Symphony: The fireworks of Johann Stamitz

Wednesday 2 November 2011, 12:22

Andy King-Dabbs Andy King-Dabbs Producer/Director

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Directing the first two episodes of the new Symphony series for BBC Four was a real voyage of discovery for me.

Although I've been making classical music documentaries for about 15 years now, I always find new music and new stories that I've not encountered before.

The big revelation of the series was our earliest composer - Johann Stamitz.

The first time I listened to one of his early 18th Century symphonies I was knocked out by its energy and its brio, the sheer fireworks of the thing. I found myself wondering if I hadn't somehow stumbled onto some sort of neglected genius.

Then the more I listened the more I came to realise that this ability to make your jaw drop on first listening was Stamitz's gift.

Simon Russell Beale

Presenter Simon Russell Beale in front of the Esterháza

OK, there wasn't really anything much else going on there behind the pyrotechnics - but here was somebody who sure knew how to impress a listener.

Once we started filming the music excerpts with Sir Mark Elder and the Orchestra of the Age of Enlightenment I had the privilege of hearing his work again as if for the first time.

Thanks to their beautiful, precision performance I was again totally bowled over.

Some weeks later, when we were filming the documentary stories withSimon Russell Beale, we visited the Mannheimer Schloss in south-west Germany.

This magnificent palace was where Johann Stamitz and his orchestra had performed more than two and a half centuries ago.

Sir Mark Elder and Simon Russell Beale with the Orchestra of the Age of Enlightenment

Sir Mark Elder and Simon Russell Beale with the Orchestra of the Age of Enlightenment.

I clearly remember walking into the main salon for the first time looking for camera positions.

Like Stamitz's music, the space immediately grabbed you by the scruff of the neck and forced you to be stunned by its decorative bravado - the glowing marble walls, the lavish ceiling paintings and scintillating, cascading chandeliers.

Later the curator told us that the original Mannheimer Schloss had been flattened during World War II and that the entire building had been carefully reconstructed from photographs in the 1960s.

Sure enough as we explored further we discovered that this salon, and the magnificent staircase that led to it, was simply all there was - the rest of the massive building being strictly functional corridors and utilitarian meeting rooms.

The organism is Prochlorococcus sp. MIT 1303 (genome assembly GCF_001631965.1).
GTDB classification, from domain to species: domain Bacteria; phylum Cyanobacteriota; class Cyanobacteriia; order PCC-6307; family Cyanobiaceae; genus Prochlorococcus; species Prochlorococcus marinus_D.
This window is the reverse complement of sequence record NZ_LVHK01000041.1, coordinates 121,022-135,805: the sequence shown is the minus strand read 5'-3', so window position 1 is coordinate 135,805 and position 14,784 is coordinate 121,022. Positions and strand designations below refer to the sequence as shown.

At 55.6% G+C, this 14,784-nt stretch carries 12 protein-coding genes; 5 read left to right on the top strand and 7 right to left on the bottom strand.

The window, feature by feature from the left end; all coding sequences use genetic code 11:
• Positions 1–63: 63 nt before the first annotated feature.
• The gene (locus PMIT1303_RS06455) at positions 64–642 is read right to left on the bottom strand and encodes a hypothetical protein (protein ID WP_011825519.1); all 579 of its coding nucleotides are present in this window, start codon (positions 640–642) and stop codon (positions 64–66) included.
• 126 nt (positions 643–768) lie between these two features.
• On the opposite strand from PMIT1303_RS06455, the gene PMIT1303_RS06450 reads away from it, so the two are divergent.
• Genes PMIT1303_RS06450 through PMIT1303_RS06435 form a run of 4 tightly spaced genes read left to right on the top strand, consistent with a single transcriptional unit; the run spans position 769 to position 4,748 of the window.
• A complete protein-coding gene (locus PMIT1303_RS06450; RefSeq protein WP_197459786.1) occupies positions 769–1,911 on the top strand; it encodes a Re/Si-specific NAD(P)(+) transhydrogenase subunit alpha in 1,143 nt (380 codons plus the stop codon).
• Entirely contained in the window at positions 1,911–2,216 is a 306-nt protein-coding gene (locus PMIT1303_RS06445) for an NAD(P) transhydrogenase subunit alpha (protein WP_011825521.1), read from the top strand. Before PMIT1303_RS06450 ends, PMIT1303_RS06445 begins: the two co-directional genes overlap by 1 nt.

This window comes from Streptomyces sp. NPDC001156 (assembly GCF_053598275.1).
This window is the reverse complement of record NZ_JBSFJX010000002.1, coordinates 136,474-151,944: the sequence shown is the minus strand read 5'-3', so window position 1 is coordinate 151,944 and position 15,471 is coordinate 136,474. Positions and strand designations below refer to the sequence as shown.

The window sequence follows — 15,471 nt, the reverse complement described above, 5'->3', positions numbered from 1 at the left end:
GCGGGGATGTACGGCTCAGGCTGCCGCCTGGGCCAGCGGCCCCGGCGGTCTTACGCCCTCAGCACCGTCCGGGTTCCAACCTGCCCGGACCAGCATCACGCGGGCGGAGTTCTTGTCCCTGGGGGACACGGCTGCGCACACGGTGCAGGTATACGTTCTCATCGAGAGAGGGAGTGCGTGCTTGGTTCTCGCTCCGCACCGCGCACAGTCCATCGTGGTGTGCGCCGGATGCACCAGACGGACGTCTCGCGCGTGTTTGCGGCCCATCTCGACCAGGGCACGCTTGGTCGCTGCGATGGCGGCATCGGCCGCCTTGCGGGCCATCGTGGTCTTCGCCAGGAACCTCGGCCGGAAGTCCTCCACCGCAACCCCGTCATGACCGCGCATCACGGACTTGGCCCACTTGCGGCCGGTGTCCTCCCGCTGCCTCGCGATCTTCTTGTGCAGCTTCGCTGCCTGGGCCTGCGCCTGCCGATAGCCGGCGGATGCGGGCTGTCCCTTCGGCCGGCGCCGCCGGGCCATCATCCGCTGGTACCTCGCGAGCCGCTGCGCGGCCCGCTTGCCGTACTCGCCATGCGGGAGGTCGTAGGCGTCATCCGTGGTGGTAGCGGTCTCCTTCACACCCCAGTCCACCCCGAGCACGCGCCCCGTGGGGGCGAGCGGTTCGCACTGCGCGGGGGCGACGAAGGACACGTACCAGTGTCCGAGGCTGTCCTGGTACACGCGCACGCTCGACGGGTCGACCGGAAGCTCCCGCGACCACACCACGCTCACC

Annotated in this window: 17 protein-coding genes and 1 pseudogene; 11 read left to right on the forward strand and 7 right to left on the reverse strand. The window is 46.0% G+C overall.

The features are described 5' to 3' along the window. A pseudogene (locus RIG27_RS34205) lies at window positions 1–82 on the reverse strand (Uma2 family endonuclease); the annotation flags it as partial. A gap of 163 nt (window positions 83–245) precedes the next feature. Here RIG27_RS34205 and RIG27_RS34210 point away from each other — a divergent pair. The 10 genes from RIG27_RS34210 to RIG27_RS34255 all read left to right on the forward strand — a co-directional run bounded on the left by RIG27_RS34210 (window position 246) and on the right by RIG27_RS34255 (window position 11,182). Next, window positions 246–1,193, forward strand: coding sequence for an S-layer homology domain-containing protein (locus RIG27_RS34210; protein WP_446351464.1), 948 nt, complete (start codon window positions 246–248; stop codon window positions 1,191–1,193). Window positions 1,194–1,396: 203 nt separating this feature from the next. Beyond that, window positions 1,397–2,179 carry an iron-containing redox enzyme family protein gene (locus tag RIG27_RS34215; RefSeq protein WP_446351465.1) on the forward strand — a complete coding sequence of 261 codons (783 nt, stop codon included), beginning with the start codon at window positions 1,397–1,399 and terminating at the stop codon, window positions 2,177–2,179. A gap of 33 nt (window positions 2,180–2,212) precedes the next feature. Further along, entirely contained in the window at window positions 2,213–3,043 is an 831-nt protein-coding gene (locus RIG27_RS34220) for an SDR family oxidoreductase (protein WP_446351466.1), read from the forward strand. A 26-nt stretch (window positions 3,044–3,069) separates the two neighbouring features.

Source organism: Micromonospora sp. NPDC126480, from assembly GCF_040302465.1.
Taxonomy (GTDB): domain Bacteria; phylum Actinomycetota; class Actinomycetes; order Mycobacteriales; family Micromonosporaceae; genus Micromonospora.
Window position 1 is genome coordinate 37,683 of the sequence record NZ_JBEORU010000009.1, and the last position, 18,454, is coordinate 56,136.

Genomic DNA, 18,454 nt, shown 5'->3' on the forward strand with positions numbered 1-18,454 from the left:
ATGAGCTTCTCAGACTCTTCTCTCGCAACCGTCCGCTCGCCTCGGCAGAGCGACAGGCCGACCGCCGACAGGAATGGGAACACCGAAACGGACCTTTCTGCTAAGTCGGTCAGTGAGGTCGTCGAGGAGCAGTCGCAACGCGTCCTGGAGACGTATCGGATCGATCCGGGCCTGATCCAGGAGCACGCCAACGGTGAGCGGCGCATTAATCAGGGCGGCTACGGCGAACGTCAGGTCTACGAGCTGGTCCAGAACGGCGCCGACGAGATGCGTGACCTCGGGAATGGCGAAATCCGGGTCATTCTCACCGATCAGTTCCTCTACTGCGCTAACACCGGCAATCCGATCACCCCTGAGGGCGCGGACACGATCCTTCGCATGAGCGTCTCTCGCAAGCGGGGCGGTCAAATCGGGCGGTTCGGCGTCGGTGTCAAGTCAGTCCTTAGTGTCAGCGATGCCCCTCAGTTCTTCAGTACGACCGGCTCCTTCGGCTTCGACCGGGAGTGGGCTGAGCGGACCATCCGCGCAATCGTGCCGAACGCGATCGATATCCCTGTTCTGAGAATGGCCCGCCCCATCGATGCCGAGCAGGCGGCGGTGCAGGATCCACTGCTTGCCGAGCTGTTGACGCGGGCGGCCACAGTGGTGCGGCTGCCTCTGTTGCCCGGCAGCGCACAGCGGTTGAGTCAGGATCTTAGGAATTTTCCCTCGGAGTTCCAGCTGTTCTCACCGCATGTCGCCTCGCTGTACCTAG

And if you start to look really closely, those wonderful ceiling paintings start to look a tiny bit sketchy and the finish on the plasterwork reveals itself as just a little too perfunctory and machine finished for baroque craftsmanship.

Funnily enough none of this diminished the experience for me at all - it just seemed so in-sync with Johann Stamitz's music.

As a TV director you soon learn how important first impressions are - most people are only going to experience your work the once.

So, like Stamitz and the rebuilders of Mannheim, I find myself hoping that you'll simply watch in the moment, and enjoy the wonderful music and fascinating stories.

Andy King-Dabbs is the director and producer of episodes one and two of the series Symphony.

Symphony starts with Genesis And Genius on BBC Four on Thursday, 3 November at 9pm.

For further programme times, please visit the upcoming episodes page.

This series is part of the Symphony season on BBC Radio 3 and BBC Four.

Comments made by writers on the BBC TV blog are their own opinions and not necessarily those of the BBC.

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    Comment number 2.

    Although I know a bit about this sort of thing, I'm not musically trained, so I was hoping to find out after all these years what a symphony actually is, as well as "enjoy the wonderful music". Unfortunately, the programme didn't actually illustrate what a symphony is, and we weren't able to enjoy the music for as much as thirty seconds at a stretch before one of the experts talked over it. It was as if we were trusted to work out the technical stuff for ourselves, but not to be able to actually listen to the music - we just had to take someone else's word for it, and that word was often banal. Good performances, but the OAE and Mark Elder were wasted: I'm sure I would have been "bowled over" by that Stamitz piece, but that was never going to happen in the tiny extracts on offer.
    Nice locations, though.


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